The statement continues: “If we’re to really tackle the issue of violence against women and girls – which means preventing male violence rather than responding to it – we need to properly address their abhorrent behaviour. This means the government committing to educating men and boys about the sexism and misogyny which leads to abuse and violence towards women. It’s crucial that the government makes misogyny a hate crime, ensures longer sentences for perpetrators, and outlaws sexual harassment.”

Johnson’s announcement is a dangerous distraction – violence against women is systemic and is encouraged by the state. Increasing police powers will only serve to exacerbate the problem, and is a further attempt to reduce our rights. Ironically, these measures (to ‘protect’ women) have arrived just as women’s rights are being rolled back as part of proposed changes to the Police, Crime, Sentencing, and Courts Bill. This week, MPs are debating the amendments, which could see increased restrictions on protests, as well as ‘reforms’ to the criminal justice system.

“If we’re to really tackle the issue of violence against women and girls – which means preventing male violence rather than responding to it – we need to properly address their abhorrent behaviour” – Mayor of London spokesperson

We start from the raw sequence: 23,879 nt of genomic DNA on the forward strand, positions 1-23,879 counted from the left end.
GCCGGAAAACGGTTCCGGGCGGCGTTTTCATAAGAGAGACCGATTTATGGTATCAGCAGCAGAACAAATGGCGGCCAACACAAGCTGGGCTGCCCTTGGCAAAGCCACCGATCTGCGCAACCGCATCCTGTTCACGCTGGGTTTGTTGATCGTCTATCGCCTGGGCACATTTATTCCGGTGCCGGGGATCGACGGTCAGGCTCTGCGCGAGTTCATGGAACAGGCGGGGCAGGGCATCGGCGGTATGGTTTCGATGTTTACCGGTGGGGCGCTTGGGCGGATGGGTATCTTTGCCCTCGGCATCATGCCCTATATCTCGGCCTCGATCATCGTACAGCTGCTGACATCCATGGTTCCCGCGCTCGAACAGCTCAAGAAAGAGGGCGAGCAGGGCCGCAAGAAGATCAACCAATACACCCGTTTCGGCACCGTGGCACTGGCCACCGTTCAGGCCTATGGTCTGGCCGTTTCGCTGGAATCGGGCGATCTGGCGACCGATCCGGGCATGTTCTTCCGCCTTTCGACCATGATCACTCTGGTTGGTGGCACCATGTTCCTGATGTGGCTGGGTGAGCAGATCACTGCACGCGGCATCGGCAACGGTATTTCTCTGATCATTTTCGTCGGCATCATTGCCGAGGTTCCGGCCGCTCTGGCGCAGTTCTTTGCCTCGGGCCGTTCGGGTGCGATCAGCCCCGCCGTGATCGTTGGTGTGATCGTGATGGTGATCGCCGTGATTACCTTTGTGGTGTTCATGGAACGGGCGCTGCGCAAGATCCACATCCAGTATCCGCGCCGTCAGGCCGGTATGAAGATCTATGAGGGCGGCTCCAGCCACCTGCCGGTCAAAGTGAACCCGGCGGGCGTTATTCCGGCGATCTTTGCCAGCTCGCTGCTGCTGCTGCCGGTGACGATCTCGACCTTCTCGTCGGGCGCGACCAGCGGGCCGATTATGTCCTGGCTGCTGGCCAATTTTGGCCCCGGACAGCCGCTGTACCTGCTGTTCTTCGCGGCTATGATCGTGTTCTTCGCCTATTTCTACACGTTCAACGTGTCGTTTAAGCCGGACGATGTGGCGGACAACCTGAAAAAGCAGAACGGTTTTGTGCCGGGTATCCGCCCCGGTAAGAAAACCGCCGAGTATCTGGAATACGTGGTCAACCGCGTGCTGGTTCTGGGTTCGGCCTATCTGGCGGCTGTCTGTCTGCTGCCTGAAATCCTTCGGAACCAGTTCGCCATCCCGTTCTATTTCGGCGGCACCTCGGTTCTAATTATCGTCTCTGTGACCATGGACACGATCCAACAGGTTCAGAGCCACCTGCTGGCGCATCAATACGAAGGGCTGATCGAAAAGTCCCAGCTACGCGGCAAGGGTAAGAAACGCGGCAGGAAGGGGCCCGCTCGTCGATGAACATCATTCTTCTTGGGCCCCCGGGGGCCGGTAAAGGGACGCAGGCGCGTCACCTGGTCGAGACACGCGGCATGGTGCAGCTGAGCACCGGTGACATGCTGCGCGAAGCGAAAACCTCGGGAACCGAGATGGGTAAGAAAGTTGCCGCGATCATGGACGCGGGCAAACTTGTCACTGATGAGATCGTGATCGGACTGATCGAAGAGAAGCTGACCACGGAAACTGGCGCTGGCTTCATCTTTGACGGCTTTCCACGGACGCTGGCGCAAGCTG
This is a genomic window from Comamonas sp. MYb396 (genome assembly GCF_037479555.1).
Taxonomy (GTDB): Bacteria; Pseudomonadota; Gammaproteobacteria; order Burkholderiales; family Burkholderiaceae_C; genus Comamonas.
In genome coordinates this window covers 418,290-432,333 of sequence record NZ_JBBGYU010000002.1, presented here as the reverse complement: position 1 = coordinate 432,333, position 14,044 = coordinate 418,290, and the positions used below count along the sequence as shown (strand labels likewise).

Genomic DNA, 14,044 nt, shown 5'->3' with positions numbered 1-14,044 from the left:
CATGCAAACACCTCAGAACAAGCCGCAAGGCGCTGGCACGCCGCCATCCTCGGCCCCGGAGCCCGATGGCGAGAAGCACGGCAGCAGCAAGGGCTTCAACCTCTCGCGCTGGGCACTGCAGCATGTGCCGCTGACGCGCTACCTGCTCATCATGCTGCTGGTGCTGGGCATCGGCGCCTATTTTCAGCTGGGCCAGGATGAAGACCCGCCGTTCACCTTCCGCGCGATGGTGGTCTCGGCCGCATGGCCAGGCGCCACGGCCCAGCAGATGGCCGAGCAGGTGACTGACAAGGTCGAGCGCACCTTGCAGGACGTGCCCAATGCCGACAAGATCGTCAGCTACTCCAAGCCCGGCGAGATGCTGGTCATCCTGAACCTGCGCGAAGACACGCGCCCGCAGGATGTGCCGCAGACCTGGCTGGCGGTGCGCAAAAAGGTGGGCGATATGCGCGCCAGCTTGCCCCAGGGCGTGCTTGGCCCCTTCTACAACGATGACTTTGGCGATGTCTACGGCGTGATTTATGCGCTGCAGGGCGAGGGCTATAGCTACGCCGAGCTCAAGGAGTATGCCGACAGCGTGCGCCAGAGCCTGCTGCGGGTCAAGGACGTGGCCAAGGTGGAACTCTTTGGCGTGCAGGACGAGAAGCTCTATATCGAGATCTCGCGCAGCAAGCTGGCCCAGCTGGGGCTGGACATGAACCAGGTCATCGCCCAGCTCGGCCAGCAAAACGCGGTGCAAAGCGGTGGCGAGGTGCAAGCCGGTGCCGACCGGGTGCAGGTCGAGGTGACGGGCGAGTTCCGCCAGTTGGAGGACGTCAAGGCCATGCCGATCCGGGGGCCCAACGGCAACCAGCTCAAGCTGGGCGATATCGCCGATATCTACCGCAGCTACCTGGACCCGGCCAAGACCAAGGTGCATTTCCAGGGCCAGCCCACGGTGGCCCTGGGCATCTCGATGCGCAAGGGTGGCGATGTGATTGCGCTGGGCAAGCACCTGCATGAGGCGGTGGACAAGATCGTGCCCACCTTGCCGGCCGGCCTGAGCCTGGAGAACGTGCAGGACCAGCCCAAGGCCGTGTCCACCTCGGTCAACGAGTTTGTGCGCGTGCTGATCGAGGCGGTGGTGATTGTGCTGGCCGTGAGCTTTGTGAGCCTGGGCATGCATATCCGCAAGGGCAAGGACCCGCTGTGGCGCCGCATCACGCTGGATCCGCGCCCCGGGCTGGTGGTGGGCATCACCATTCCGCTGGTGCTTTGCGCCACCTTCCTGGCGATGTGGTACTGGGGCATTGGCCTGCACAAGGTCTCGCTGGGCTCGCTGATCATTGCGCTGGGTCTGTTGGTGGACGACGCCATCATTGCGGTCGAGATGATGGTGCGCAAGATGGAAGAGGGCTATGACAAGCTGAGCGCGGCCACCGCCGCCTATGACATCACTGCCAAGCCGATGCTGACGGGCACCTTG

Not only do the suggested changes pose a threat to our human right to protest, Rights of Women say they “ignore a history of violence against women at the hands of police, with Black and minoritised women at the sharp edges of these abuses”. In a statement on Twitter, the group said: “Far from reforming our broken justice system and supporting survivors, this bill entrenches a reliance on powerful institutions with histories of discriminatory approaches and weak accountability mechanisms, and does nothing to address the underlying causes of offending.”

Instead of employing spies and increasing police powers in an attempt to reduce violence against women, Camilleri says that the government should increase funding for “proper sex education”, reform the justice system, and offer nightlife venue staff more training”. While Poyner states that “real cultural change comes when we build on the work that communities already do to keep themselves safe”.